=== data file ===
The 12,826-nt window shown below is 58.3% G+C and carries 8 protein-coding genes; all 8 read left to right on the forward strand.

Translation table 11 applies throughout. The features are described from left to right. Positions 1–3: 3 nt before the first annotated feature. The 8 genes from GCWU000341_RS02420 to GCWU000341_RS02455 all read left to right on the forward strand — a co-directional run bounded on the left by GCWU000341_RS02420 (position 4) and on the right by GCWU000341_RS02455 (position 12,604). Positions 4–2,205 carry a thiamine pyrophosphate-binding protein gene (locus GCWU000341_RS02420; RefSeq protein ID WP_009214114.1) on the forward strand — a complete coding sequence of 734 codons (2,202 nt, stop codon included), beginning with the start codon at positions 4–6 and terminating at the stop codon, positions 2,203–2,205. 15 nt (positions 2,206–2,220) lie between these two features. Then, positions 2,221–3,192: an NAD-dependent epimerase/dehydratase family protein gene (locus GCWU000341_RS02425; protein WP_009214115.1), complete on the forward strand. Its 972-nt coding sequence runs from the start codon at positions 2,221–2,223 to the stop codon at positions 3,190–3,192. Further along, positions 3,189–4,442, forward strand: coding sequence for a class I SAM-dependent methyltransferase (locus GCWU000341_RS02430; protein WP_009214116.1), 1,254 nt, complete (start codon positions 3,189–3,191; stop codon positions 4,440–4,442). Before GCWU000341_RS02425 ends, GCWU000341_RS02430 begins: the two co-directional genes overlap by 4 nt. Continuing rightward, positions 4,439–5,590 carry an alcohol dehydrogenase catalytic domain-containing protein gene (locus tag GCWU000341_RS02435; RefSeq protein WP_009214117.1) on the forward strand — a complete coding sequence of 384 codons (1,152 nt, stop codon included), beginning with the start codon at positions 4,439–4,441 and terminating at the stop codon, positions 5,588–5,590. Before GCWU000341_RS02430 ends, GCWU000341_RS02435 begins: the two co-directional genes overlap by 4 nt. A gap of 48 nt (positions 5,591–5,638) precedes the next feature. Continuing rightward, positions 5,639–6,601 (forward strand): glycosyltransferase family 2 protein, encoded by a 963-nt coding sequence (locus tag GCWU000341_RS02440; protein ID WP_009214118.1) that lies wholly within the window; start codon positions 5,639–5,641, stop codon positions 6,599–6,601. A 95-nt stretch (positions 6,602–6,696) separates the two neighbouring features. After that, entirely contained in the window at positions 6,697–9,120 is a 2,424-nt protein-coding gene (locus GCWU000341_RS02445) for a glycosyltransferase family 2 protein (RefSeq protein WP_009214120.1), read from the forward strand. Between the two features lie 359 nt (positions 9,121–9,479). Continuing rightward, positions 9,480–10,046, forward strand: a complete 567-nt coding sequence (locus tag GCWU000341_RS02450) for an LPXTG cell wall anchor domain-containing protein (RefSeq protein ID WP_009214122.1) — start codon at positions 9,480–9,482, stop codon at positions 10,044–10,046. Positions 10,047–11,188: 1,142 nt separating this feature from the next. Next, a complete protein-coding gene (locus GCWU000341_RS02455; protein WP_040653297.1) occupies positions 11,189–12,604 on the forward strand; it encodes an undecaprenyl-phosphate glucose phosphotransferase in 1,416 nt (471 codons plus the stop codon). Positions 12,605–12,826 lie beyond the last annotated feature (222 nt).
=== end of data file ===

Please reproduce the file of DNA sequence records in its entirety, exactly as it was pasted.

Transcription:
The 12,826-nt window shown below is 58.3% G+C and carries 8 protein-coding genes; all 8 read left to right on the forward strand.

Translation table 11 applies throughout. The features are described from left to right. Positions 1–3: 3 nt before the first annotated feature. The 8 genes from GCWU000341_RS02420 to GCWU000341_RS02455 all read left to right on the forward strand — a co-directional run bounded on the left by GCWU000341_RS02420 (position 4) and on the right by GCWU000341_RS02455 (position 12,604). Positions 4–2,205 carry a thiamine pyrophosphate-binding protein gene (locus GCWU000341_RS02420; RefSeq protein ID WP_009214114.1) on the forward strand — a complete coding sequence of 734 codons (2,202 nt, stop codon included), beginning with the start codon at positions 4–6 and terminating at the stop codon, positions 2,203–2,205. 15 nt (positions 2,206–2,220) lie between these two features. Then, positions 2,221–3,192: an NAD-dependent epimerase/dehydratase family protein gene (locus GCWU000341_RS02425; protein WP_009214115.1), complete on the forward strand. Its 972-nt coding sequence runs from the start codon at positions 2,221–2,223 to the stop codon at positions 3,190–3,192. Further along, positions 3,189–4,442, forward strand: coding sequence for a class I SAM-dependent methyltransferase (locus GCWU000341_RS02430; protein WP_009214116.1), 1,254 nt, complete (start codon positions 3,189–3,191; stop codon positions 4,440–4,442). Before GCWU000341_RS02425 ends, GCWU000341_RS02430 begins: the two co-directional genes overlap by 4 nt. Continuing rightward, positions 4,439–5,590 carry an alcohol dehydrogenase catalytic domain-containing protein gene (locus tag GCWU000341_RS02435; RefSeq protein WP_009214117.1) on the forward strand — a complete coding sequence of 384 codons (1,152 nt, stop codon included), beginning with the start codon at positions 4,439–4,441 and terminating at the stop codon, positions 5,588–5,590. Before GCWU000341_RS02430 ends, GCWU000341_RS02435 begins: the two co-directional genes overlap by 4 nt. A gap of 48 nt (positions 5,591–5,638) precedes the next feature. Continuing rightward, positions 5,639–6,601 (forward strand): glycosyltransferase family 2 protein, encoded by a 963-nt coding sequence (locus tag GCWU000341_RS02440; protein ID WP_009214118.1) that lies wholly within the window; start codon positions 5,639–5,641, stop codon positions 6,599–6,601. A 95-nt stretch (positions 6,602–6,696) separates the two neighbouring features. After that, entirely contained in the window at positions 6,697–9,120 is a 2,424-nt protein-coding gene (locus GCWU000341_RS02445) for a glycosyltransferase family 2 protein (RefSeq protein WP_009214120.1), read from the forward strand. Between the two features lie 359 nt (positions 9,121–9,479). Continuing rightward, positions 9,480–10,046, forward strand: a complete 567-nt coding sequence (locus tag GCWU000341_RS02450) for an LPXTG cell wall anchor domain-containing protein (RefSeq protein ID WP_009214122.1) — start codon at positions 9,480–9,482, stop codon at positions 10,044–10,046. Positions 10,047–11,188: 1,142 nt separating this feature from the next. Next, a complete protein-coding gene (locus GCWU000341_RS02455; protein WP_040653297.1) occupies positions 11,189–12,604 on the forward strand; it encodes an undecaprenyl-phosphate glucose phosphotransferase in 1,416 nt (471 codons plus the stop codon). Positions 12,605–12,826 lie beyond the last annotated feature (222 nt).